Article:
This is probably one of the worst times that have ever existed to buy a house in Canada, especially in the major centres. Politicians, baby boomers, and your friendly local real estate board are trying to convince you otherwise. But don’t be fooled: gambling your future on one highly leveraged investment is a recipe for disaster.
It all starts from a simple premise. Changing mortgage rules will not make a home more affordable. Lower interest rates won’t make a home affordable. Longer amortization won’t make a home more affordable. There are really only two ways that will make it more affordable: having more money or waiting till houses become cheaper.
So, unless you have enough cash jingling around in your virtual wallet, you should buy stocks over a house any day of the week. I hope that after reading these three reasons, you will be able to make that clear choice.
Reason #1: Stocks allow you to diversify
If you buy a home in most major centres in Canada today, you will be making the largest single leveraged bet of your life. This is not a diversified investment. For many of you, taking on that large amount of debt will be crippling. So much so, in fact, that you will likely be scraping by to meet your debt obligations. For the next 20-30 years, you will be struggling, stressing, to support this one investment you have made.
But what if something goes wrong? What if your roof leaks not once, but twice? What if your new baby has health problems? What if there is a recession and your job disappears? What if (no, this is impossible!) the housing market drops and your house is worth less than you owe? Well, in this case, the simple answer is, you’re in a world of hurt.
But what if you took that cash and invested it in a basket of dividend stocks? A company like Fortis (TSX:FTS)(NYSE:FTS) is relatively stable and can be purchased for just around $49 a share. BCE (TSX:BCE)(NYSE:BCE) can be purchased for just under $60 a share. Both have produced amazing returns for investors and can be purchased for the price of a few Starbucks coffees. Sure, you might have the occasional tough quarter, but at least you won’t be homeless if you make the wrong choice.
Reason # 2: Your home is a money pit. Stocks can actually pay you
There are many costs to owning a home beyond the initial down payment and the massive interest payments from the mortgage. Home repairs can be frequent and unexpected. Property taxes are significant and often rising. Unless you have college kids renting out all your spare rooms, your house is going to bury you in expenditures fast.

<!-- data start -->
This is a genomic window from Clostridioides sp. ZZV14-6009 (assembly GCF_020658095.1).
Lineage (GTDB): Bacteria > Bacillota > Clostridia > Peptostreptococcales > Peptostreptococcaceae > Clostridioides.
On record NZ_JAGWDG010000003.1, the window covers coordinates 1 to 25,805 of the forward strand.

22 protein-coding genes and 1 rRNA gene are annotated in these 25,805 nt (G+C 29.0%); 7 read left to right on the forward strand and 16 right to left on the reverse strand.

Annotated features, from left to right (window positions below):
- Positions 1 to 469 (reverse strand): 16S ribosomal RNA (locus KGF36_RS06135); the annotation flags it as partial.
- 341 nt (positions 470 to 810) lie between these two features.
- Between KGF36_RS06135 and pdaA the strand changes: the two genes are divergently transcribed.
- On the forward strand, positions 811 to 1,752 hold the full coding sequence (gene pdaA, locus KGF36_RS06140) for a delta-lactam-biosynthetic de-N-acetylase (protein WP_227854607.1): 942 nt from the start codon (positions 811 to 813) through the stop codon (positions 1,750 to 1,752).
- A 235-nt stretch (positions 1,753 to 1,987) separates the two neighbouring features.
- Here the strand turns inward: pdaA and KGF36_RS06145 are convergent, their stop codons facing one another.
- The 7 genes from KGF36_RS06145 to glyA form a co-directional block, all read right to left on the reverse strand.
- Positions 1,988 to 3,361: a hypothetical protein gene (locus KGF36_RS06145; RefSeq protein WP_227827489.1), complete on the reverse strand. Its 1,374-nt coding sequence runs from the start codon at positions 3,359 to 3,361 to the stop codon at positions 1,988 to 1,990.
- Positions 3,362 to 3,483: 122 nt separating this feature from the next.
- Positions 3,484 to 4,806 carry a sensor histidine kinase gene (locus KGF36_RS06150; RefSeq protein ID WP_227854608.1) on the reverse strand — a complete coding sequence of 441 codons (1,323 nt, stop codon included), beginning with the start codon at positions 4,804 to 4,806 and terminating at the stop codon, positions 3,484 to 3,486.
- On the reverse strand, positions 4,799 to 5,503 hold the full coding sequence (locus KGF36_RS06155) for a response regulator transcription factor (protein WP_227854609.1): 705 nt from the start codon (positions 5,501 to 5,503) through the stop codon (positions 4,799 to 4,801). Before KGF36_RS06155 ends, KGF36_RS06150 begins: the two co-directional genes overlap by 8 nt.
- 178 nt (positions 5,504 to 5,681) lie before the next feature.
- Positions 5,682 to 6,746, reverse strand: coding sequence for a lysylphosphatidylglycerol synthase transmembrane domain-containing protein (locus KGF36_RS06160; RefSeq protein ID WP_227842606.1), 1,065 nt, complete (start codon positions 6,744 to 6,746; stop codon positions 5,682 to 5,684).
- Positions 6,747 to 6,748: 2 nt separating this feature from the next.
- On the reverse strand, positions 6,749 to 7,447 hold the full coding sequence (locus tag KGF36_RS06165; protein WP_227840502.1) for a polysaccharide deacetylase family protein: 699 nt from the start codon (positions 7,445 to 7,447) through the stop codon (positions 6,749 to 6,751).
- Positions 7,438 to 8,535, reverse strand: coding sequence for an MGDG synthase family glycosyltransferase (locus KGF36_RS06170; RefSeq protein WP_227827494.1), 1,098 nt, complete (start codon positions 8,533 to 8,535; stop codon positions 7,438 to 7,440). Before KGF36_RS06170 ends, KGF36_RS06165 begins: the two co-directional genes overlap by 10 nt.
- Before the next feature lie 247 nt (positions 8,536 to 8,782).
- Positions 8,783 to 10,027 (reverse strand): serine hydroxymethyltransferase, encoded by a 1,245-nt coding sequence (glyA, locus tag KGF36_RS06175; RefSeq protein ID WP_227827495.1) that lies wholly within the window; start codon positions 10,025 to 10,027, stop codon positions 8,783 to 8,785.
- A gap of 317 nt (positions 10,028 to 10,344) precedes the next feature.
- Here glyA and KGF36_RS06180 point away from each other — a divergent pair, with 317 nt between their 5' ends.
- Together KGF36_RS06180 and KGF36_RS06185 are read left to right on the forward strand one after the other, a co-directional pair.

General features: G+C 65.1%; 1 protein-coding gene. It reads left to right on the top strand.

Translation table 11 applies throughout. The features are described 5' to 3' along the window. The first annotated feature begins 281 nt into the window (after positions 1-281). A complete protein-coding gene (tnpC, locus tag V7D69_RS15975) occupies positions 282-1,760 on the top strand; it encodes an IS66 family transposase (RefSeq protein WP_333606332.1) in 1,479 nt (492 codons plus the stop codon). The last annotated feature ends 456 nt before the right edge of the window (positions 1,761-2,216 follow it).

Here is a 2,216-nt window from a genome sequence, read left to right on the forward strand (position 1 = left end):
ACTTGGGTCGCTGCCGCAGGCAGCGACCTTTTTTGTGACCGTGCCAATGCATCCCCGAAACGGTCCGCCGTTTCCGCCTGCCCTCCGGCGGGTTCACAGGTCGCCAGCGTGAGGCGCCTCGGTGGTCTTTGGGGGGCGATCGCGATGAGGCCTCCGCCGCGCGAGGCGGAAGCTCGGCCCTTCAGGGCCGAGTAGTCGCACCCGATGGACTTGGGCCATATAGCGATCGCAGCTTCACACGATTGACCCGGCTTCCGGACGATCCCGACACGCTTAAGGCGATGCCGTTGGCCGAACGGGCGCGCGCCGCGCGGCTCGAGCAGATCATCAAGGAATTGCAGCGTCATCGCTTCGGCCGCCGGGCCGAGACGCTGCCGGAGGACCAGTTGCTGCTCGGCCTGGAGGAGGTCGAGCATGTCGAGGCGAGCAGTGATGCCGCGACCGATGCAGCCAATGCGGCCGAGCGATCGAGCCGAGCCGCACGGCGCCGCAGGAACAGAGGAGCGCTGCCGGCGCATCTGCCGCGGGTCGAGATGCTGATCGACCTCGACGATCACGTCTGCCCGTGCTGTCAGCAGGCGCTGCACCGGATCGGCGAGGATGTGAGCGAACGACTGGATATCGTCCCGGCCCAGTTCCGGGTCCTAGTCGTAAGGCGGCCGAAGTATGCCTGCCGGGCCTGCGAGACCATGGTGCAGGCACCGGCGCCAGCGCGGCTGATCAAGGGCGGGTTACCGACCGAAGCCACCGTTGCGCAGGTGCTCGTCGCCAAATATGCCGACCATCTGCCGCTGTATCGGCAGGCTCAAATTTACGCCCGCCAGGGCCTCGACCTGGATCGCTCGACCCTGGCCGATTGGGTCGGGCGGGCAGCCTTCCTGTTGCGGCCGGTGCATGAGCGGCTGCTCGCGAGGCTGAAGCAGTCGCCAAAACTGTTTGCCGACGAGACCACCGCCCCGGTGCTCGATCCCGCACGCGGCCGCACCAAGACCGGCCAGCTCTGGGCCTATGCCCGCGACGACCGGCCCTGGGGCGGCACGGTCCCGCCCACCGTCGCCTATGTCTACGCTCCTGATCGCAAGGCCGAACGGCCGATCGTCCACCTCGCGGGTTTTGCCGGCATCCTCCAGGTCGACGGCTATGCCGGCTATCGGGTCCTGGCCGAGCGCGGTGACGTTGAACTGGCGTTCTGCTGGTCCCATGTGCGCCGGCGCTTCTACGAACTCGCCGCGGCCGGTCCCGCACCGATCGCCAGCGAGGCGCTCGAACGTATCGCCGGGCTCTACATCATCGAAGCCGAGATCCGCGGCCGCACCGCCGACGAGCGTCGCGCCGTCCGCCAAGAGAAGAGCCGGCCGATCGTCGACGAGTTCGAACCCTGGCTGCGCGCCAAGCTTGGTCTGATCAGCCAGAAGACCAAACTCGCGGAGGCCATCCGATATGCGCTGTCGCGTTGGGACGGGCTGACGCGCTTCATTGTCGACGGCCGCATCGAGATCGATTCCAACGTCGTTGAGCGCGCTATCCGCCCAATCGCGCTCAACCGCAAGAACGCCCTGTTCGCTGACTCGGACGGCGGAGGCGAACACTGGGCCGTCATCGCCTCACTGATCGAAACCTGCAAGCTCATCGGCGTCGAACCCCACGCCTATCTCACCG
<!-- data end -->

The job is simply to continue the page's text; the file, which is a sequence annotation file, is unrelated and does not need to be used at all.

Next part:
Compare that to owning a dividend-paying company like Fortis or BCE. Invest your cash in these companies, and you will earn stable yields of around 3.69% and 5.44% every three months. These yields also have long histories of growing each year, giving you more money as time goes on. Your dream home won’t do that.
Reason #3: There are alternatives
Canadians have an abnormally high rate of home ownership as compared to the rest of the world, with an abnormally high level of debt. Renting is a great way to save money. Your costs are known, and housing-related surprises are covered by your landlord.
“But I don’t have any equity if I don’t own. I throw away my money,” is the battle cry of the over-mortgaged homeowner. Well, here’s the thing. You’re already throwing away money on taxes, repairs, mortgage interest, and much more. Pay your rent, then use your cash to build equity in cash-generating investments like Fortis and BCE.
Don’t buy a home you can’t afford
Affordability doesn’t mean a central bank or government helps you take on more debt, but rather comfortably buying the house of your dreams without becoming a mortgage slave. If you can’t, stick to investing in stocks like Fortis and BCE and enjoy their cash-generating abilities. Who knows, maybe one day your cash will grow high enough or houses will crash to earth, and the dream of home ownership can be yours.
This article represents the opinion of the writer, who may disagree with the “official” recommendation position of a Motley Fool premium service or advisor. We’re Motley! Questioning an investing thesis — even one of our own — helps us all think critically about investing and make decisions that help us become smarter, happier, and richer, so we sometimes publish articles that may not be in line with recommendations, rankings or other content.
Fool contributor Kris Knutson owns shares of BCE INC. and FORTIS INC. David Gardner owns shares of Starbucks. Tom Gardner owns shares of Starbucks. The Motley Fool owns shares of Starbucks. Starbucks is a recommendation of Stock Advisor Canada.